3. Strange brew, cures what's inside of you. ("Strange Brew" by Cream).
4. I woke up this morning, don't believe what I saw, hundred million bottles washed up on the shore. ("Message in a Bottle" by the Police).
5. "A bronze man" still can tell stories his own way. ("Saturday in the Park" by Chicago).

Thanks for playing, look for the home version coming to a store near you soon.

Monday, May 12, 2008

Everyone's Got a Bit...and Classic Rock Quiz

A little more on the Evangelical Manifesto. They are encouraging evangelicals who agree with the document to go online and attach their names as signatures. But, it our society, everyone has to have a bit (or turn something into their own little joke).
I noticed one of the early signatories was a young lady named Bethany Buffon, who is a Wiccan UConn engineering student. O.K., I guess she might have some interest in this document. Later on I noticed Craig Thornton, Atheist/USA signed on. Alright, is this going to become a bit? When am I going to see Amanda Hugginkiss on the list? Well, keep scrolling down and you will see: B. L. Zeebub signed on. Now that's high comedy.

Classic Rock Quiz
Here is another classic rock quiz, answer the question, name the band and the song that the answer is from. This is a little harder than my last one.

*I found that "something" wasn't so simple, when I jumped out on that road. What was that "something"?
*Who burnt the place to the ground?
*When I woke up this morning, I couldn't believe what I saw. What did I see?
*What will cure what's inside of you?
*Who can still tell stories his own way? (Hardest question).

Thursday, May 8, 2008

Dobson was asked to sign after all

The Christian Post has the story and the direct quote here.

“James Dobson, founder of the conservative Christian group Focus on the Family, reviewed the document and was invited to sign it, but did not, said Gary Schneeberger, a spokesman for Dobson. Dobson consulted the group’s board of directors — a common practice — and the board agreed he shouldn’t sign “due to myriad concerns about the effort,” Schneeberger said.”

“One of the things that disappointed Dr. Dobson was that when the manifesto was initially circulated, no African-American pastors or theologians were on the invite list,” Schneeberger said. “His thinking was, ‘How can this purport to represent the voice of evangelicals when people so vital to who we are as a movement are excluded from involvement?’” . . .

Yes, I am sure that is one of the major reasons Dobson didn't sign (and nothing to do with the fact that he is completely and unashamedly partisan).


Below is an excerpt from an article by Christine Wicker on the Religion News Service (clipped from the Dallas Morning News), with some sobering thoughts about the power of evangelicals and their role in the political process.

The truth is that evangelical Christianity has had almost no influence on the country at large. Fifty years ago, the moral stances taken by evangelicals that now seem so reactionary were then commonly accepted. Abortion was abhorred. Children were rarely born out of wedlock. Homosexual behavior was hidden and considered not only morally wrong but also an indication of mental illness. Unmarried couples rarely lived together.

All that has changed.

The truth is that after more than 20 years of political action and many electoral victories, the so-called religious right has achieved few of its objectives. Abortion is still legal. The idea that gays and lesbians are normal people, behaving normally and entitled to equal rights is widely accepted.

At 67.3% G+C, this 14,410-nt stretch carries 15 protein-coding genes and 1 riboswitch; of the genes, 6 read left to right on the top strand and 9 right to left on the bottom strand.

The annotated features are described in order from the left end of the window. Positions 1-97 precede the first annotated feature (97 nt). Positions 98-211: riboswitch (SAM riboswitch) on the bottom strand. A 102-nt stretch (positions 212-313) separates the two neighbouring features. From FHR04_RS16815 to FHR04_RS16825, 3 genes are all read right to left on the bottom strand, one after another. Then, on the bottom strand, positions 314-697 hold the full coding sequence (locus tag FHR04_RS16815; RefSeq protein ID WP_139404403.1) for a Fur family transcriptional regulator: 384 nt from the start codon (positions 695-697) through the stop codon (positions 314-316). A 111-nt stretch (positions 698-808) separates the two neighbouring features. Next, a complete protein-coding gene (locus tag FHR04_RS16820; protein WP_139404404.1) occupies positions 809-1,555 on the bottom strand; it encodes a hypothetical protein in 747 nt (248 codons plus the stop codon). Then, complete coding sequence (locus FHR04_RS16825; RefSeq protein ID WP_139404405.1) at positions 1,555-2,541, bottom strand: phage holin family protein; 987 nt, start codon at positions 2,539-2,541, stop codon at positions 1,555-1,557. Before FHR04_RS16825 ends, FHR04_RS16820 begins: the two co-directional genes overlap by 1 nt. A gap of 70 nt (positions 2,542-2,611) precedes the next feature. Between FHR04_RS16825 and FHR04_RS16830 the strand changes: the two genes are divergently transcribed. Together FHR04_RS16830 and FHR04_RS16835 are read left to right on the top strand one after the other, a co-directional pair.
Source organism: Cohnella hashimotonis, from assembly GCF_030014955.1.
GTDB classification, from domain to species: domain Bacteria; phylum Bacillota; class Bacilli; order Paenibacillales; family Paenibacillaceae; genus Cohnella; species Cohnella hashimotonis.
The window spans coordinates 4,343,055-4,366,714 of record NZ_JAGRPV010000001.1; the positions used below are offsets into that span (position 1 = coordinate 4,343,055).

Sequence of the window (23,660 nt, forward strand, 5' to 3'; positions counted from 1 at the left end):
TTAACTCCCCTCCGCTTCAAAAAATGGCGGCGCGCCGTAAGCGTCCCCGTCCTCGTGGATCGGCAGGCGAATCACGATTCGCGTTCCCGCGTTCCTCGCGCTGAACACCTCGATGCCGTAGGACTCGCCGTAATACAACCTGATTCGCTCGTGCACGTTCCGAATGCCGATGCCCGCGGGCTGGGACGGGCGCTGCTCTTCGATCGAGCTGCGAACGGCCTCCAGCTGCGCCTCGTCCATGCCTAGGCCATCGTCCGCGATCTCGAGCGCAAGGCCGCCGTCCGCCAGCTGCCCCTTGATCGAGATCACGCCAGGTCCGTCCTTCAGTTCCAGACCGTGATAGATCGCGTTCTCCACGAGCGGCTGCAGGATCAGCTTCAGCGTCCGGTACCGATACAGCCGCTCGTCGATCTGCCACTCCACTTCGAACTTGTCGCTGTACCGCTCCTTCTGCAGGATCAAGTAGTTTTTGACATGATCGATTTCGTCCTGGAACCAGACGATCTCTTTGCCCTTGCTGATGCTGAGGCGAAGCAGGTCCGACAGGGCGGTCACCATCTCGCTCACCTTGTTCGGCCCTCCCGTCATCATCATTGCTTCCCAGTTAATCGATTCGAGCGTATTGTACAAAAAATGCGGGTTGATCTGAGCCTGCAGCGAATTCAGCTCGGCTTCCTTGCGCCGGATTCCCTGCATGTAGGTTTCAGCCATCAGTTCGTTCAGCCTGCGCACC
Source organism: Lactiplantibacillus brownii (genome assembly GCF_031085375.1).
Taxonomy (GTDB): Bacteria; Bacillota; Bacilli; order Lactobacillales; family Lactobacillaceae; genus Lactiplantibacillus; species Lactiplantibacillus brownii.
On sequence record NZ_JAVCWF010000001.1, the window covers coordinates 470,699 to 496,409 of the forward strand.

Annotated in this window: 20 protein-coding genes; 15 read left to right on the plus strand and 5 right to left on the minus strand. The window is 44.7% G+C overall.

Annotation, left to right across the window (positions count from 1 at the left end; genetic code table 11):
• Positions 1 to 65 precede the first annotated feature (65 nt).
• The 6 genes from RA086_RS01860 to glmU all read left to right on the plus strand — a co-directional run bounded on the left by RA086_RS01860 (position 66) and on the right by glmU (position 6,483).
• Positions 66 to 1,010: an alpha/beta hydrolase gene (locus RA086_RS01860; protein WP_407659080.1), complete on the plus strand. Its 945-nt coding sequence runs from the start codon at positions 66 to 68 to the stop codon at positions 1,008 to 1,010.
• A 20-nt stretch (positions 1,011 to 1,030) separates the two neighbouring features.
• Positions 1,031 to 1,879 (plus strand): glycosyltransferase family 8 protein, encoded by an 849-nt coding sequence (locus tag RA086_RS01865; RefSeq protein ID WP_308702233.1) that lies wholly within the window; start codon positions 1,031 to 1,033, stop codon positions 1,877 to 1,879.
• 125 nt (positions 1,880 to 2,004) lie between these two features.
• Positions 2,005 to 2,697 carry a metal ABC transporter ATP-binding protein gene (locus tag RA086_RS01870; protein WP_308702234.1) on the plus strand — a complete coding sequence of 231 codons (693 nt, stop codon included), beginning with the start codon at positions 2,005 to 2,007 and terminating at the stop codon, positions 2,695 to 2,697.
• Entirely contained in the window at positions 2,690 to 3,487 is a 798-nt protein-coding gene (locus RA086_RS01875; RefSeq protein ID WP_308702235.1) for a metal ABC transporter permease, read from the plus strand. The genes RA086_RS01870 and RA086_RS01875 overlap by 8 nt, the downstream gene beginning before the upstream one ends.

Is she right? How should evangelicals respond?

Wednesday, May 7, 2008

An Important Document

Several key leaders in the conservative Christian movement (Evangelicals) have signed their names to a document called "An Evangelical Manifesto."
I have only scanned the document, but I really like what I have read. They define what it means to be Evangelical and then they point to what the response of Evangelicals to the culture in many arenas should be.
Some key names for me as charter signatories:

Mark Bailey, President, Dallas Theological Seminary, Darrell Bock, Research Professor of New Testament, Dallas Theological Seminary; Ergun Caner, President, Liberty Theological Seminary/Author; Mark Batterson, Pastor of National Community Church in D.C.; Kay Arthur; Leighton Ford; Walter Kaiser, OT prof from Gordon-Conwell; Max Lucado; Rebecca Manley Pippert; Bob Roberts, Pastor of NorthWoods Church in Keller, TX.

Some pretty conservative names on that list. Correction from previous post: conflicting info on James Dobson. A spokesman says he has not seen the document nor been asked to sign. (I had seen an earlier report that said he would not sign. I will go with the CNN report for now.)

Friday, May 2, 2008

How Different It Could Have Been

I was living in the Dallas-Fort Worth area when Chase Daniel was a stud high school quarterback for the Southlake Carroll Dragons. His size kept a lot of D-1 schools away (although he put up unreal numbers in high school and lost only one game in his career). Gary Pinkel was looking to install the spread offense and recruited the spread offense master (Chase) to the University of Missouri. The University of Texas had a verbal commitment from another stud Texas quarterback who had the physical tools reminiscent of Vince Young and Reggie McNeal. That quarterback was Ryan Perrilloux. Perrilloux backed out of his commitment to Texas and went instead to LSU. Texas then switched their attention to Chase Daniel (who at the time had only verbally committed to Mizzou). Chase kept his word to Mizzou even though it was his dream to play QB at Texas (as had his high school coach, Todd Dodge).
First, think about how things might have been different if Perrilloux had originally committed to LSU and Texas would have turned their initial attention to Daniel. Or, if Daniel had changed his mind to go to Texas.
Wonder what happened to young Mr. Perrilloux? See this article on